Conflicts between Freudian and non-Freudian analysis as vehicles to contain or liberate revolutionary artistic energies are evident in Art Therapy: C. G. Jung and the Modernist Aesthetic and From Symbolism to Surrealism: Dreams, Madness, Insurrection; the fraught interactions depicted demonstrate ways in which psychiatric and psychological drives to control renegade imaginations have generated wildly divergent artistic responses. The Strange Case of Dr. Ferdière considers Gaston Ferdière’s controversial treatment of artists Antonin Artaud and Isidore Isou and the resulting fallout in European avant-garde circles.

Extending the exhibition’s exploration of both sides of the tense relationship between psychology and the arts into the cultural and countercultural movements of the 1960s and 1970s, Anti-OEdipus: Psychology, Dissent, and the “Death of the Soul” considers Michel Foucault’s critique of psychology in relation to movements promoting the civil rights of mental health patients and Jacques Lacan’s refashioning of Freudian psychoanalysis and its ramifications in feminist and neo-Marxist liberation movements. Dr. Froyd: Psychoanalysis in the Popular Imagination features critical and creative treatments of Freud and psychoanalysis in historical fiction, poetry, movies, and works of visual and textual punning, demonstrating Freud’s still controversial legacy in American culture. If each of the exhibition sections is itself a “mixed narrative,” together they suggest something of the extraordinary possibilities to be found in points of contact between the arts and the study of the mind.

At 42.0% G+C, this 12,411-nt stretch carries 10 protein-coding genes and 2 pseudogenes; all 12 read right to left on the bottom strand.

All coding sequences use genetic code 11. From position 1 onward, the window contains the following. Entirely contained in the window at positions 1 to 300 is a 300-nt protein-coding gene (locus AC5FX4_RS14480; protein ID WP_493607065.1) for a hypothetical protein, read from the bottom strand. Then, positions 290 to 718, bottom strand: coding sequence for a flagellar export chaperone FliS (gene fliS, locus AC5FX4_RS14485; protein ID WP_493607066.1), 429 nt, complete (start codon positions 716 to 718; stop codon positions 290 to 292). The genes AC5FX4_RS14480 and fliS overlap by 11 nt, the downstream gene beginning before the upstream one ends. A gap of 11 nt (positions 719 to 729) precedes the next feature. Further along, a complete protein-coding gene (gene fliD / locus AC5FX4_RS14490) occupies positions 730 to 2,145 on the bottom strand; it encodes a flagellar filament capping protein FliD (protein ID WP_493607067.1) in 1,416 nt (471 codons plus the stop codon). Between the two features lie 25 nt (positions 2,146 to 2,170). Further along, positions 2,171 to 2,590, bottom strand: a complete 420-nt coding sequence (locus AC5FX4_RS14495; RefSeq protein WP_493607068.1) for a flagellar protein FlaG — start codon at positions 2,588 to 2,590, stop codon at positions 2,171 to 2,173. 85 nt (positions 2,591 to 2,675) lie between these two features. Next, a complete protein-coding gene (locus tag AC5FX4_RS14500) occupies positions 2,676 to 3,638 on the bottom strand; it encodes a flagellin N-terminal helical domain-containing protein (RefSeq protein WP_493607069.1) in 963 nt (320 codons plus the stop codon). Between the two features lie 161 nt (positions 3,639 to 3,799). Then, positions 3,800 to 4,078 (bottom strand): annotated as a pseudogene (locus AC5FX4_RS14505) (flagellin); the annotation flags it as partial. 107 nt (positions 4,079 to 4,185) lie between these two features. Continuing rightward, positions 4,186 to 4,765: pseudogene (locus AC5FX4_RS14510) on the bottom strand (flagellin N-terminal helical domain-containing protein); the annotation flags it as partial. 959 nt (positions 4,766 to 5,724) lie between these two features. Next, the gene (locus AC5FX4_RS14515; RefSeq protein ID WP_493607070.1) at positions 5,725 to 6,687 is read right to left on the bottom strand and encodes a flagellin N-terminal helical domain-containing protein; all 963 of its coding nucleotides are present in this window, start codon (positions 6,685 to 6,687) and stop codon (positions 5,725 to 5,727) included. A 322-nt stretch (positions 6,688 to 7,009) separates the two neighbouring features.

Psyche and Muse: Creative Entanglements with the Science of the Soul features materials from the Beinecke Library’s Modern European Books and Manuscripts Collection, the Yale Collection of American Literature, and the James Weldon Johnson Memorial Collection of African American Arts and Letters; figures represented in the exhibition include: Antonin Artaud, James Baldwin, Jean-Michel Basquiat, Andre Breton, A. A. Brill, Jean-Martin Charcot, H. D., Mabel Dodge Luhan, Max Ernst, Michel Foucault, Sigmund Freud, Moss Hart, Isidore Isou, William James, Carl Jung, Lawrence Kubie, Jacques Lacan, George Platt Lynes, Eugene O’Neill, Wilhelm Reich, Jean Toomer, Glenway Wescott, Edmund White, Richard Wright, and Gregory Zilboorg.

Nancy Kuhl
Curator of Poetry
Yale Collection of American Literature
Psyche and Muse Coordinating Curator

Louise Bernard
Curator of Prose and Drama
Yale Collection of American Literature

Kevin Repp
Curator of Modern Books and Manuscripts

Timothy G. Young
Curator of Modern Books and Manuscripts

Images: Psychoanalysis, New York, N.Y.: Tiny Tot Comics, c1955 Editors of the comic book Psychoanalysis aimed to “portray, graphically and dramatically, the manner in which people find peace of mind through the science of psychoanalysis.”  Each analysis is “telescope[d] … into three to five issue-sessions” because, though a real analysis could take several years, listening to actual sessions might cause “boredom beyond all endurance.” Readers are further warned: “this magazine is not intended to fulfill the function of a psychoanalyst.” Tiny Tot Comics was also known as E. C. Comics, publisher of Tales from the Crypt and Mad; E. C. Comics created Psychoanalysis and other “educational” titles in response to broad condemnation of comic books as a corrupting influence on American youth.

Written by Rebekah Irwin

March 1, 2011 at 3:34 am

Posted in Uncategorized


Get every new post delivered to your Inbox.